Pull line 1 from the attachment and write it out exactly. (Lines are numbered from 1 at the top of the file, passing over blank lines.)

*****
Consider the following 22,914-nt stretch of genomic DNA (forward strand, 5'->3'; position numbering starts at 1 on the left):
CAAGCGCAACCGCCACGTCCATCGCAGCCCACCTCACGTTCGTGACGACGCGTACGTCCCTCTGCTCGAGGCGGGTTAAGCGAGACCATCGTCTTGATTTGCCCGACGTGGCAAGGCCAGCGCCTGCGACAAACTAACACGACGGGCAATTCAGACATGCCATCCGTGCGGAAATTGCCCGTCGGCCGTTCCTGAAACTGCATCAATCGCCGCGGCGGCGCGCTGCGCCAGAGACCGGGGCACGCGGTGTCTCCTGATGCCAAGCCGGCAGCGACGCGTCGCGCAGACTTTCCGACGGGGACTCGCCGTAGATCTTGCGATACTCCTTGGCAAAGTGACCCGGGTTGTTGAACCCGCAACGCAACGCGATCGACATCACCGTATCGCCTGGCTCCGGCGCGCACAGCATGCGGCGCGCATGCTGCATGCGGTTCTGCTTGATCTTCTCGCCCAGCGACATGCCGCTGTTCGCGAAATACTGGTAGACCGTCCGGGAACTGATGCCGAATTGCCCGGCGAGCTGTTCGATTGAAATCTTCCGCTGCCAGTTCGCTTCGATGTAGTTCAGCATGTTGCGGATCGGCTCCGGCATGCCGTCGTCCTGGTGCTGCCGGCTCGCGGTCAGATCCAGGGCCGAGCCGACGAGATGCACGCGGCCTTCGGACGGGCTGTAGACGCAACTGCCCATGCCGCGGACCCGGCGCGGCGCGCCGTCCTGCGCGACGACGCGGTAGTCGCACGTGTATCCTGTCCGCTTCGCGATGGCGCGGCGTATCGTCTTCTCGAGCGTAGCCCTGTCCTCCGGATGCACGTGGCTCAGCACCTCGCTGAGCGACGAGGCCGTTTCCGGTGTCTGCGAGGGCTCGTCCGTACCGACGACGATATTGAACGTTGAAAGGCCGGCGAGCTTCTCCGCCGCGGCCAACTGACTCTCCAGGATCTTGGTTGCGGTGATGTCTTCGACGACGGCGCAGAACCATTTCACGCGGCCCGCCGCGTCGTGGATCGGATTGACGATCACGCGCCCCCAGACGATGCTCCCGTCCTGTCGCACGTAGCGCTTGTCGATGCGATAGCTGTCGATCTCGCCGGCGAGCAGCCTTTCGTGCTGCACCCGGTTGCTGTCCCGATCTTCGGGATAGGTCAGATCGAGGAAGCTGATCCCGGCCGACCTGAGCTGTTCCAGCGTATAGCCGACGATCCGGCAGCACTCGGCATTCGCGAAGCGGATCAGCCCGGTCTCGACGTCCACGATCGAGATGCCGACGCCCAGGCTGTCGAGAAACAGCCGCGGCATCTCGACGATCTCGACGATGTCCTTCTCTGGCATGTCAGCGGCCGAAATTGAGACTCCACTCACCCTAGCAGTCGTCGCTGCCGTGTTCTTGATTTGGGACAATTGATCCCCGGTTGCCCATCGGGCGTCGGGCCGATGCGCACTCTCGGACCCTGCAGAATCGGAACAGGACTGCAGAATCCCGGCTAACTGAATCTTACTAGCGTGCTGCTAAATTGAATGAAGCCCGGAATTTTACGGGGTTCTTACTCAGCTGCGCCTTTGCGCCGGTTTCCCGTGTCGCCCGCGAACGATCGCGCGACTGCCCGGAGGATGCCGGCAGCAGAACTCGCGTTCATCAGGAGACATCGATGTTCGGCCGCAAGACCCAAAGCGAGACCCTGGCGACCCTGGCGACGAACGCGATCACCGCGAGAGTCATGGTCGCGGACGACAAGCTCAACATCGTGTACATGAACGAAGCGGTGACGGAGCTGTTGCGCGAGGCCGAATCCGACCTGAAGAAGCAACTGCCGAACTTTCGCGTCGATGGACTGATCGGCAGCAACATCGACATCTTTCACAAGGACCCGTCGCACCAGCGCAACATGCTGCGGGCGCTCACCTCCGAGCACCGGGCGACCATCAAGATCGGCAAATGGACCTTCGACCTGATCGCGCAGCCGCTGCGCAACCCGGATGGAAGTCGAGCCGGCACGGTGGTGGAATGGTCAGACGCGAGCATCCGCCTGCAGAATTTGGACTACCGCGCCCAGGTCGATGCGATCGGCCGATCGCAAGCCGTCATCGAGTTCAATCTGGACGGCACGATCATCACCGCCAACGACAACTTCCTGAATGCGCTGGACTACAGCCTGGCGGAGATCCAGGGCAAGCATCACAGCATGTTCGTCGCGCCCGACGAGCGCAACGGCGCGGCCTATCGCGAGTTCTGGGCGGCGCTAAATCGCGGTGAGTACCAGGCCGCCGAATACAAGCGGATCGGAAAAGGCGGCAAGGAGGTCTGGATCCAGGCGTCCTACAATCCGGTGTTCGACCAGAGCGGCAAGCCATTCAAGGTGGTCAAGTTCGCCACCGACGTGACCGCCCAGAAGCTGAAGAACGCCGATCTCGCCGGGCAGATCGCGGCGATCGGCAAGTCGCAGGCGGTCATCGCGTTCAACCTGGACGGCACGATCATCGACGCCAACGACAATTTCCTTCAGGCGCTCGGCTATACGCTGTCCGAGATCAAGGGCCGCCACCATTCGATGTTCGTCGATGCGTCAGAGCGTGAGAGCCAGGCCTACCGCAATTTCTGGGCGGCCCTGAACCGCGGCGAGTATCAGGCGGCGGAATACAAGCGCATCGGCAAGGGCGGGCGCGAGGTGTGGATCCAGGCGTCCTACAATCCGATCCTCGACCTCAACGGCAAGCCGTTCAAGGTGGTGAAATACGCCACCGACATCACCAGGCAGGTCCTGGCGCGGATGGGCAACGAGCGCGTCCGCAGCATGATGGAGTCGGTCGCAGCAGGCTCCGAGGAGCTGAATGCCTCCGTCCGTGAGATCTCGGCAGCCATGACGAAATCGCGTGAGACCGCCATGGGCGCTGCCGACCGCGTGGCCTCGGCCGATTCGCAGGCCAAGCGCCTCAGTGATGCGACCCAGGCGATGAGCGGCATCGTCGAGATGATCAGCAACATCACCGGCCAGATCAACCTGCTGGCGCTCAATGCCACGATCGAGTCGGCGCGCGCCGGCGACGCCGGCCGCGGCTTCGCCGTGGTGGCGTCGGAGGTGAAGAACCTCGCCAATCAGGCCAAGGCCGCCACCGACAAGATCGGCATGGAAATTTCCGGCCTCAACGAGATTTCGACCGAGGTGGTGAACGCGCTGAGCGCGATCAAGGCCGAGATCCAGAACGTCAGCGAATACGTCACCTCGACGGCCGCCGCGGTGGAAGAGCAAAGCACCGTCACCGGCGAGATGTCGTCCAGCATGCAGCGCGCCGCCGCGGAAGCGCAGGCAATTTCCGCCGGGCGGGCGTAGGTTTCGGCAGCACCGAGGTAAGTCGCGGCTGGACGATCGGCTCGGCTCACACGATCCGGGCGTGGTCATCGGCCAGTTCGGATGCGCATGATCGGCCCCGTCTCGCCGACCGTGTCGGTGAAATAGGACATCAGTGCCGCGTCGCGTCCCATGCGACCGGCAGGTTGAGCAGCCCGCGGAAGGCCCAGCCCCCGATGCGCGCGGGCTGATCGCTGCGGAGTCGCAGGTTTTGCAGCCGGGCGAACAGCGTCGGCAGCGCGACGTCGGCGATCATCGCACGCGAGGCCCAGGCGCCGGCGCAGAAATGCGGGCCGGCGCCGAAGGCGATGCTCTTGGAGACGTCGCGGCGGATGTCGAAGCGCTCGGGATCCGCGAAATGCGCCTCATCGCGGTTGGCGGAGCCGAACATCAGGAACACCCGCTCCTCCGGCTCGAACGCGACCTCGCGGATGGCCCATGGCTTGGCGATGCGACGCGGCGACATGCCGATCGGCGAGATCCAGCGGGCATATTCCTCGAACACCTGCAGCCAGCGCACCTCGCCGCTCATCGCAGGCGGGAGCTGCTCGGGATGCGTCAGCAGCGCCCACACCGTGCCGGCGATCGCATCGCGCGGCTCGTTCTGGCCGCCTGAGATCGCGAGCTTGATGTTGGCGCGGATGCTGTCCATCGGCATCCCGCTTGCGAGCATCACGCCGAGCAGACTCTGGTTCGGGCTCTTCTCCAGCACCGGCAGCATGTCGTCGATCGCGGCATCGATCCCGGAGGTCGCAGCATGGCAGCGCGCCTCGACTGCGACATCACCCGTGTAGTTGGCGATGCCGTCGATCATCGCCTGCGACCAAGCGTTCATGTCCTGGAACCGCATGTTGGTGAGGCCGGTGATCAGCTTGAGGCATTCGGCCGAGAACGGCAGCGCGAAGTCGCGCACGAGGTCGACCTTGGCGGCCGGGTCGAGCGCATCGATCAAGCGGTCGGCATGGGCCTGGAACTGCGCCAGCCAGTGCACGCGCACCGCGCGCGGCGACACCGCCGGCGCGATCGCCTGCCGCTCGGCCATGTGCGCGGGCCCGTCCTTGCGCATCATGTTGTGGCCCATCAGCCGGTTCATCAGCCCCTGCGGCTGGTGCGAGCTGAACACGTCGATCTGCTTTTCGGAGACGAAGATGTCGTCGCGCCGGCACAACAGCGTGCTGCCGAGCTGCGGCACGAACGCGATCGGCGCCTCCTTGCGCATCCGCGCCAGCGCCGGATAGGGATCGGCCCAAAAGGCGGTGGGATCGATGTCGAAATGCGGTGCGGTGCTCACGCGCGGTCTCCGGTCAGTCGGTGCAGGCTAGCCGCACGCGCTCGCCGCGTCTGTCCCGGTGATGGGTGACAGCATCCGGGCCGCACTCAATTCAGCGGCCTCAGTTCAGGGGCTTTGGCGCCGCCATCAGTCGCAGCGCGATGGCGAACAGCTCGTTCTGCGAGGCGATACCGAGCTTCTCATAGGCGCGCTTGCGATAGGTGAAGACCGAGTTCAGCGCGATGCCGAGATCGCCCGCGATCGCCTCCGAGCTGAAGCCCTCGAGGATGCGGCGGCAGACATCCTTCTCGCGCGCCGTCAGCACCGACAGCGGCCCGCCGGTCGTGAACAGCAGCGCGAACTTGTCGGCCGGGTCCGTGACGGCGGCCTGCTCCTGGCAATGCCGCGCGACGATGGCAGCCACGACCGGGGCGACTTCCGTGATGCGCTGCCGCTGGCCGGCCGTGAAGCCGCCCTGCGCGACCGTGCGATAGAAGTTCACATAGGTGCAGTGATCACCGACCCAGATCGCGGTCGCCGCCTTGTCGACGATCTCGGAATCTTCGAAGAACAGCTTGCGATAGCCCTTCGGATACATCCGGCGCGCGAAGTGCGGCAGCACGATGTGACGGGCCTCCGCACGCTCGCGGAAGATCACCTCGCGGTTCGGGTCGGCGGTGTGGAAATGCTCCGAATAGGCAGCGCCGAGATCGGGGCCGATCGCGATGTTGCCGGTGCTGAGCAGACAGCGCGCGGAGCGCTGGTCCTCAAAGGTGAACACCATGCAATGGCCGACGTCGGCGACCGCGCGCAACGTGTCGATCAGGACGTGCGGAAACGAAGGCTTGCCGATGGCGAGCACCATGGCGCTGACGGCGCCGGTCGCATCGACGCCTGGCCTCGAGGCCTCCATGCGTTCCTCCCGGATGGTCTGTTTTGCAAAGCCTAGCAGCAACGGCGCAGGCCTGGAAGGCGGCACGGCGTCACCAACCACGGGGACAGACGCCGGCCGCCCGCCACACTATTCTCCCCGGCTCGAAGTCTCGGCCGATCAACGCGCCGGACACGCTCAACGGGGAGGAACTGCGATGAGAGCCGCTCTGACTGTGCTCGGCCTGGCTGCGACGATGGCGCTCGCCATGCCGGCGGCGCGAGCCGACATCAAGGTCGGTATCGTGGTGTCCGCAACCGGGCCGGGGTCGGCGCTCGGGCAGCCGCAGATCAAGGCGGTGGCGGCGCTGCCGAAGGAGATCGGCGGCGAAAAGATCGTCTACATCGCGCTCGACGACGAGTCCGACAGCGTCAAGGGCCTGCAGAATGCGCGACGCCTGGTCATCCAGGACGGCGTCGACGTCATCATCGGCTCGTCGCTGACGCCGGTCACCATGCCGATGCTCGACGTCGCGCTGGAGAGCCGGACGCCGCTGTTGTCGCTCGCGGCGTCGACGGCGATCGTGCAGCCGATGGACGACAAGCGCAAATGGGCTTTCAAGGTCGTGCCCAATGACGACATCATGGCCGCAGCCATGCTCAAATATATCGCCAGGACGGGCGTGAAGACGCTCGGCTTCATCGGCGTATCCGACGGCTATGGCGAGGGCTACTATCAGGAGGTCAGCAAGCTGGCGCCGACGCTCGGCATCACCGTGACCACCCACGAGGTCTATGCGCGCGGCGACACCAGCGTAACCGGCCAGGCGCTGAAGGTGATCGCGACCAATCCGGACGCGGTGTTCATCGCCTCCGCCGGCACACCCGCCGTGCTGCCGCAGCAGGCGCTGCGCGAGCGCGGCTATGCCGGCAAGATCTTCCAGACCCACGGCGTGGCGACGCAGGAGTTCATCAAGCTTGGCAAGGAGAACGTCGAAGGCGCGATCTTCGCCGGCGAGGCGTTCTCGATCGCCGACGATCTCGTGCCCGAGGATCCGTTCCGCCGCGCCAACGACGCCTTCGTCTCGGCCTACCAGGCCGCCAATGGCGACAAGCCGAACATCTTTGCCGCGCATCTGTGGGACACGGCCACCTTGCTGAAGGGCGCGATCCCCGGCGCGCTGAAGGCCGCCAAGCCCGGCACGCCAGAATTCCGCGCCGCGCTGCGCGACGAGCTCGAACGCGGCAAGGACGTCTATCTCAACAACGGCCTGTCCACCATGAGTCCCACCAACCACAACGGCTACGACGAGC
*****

Consider the following 22,914-nt stretch of genomic DNA (forward strand, 5'->3'; position numbering starts at 1 on the left):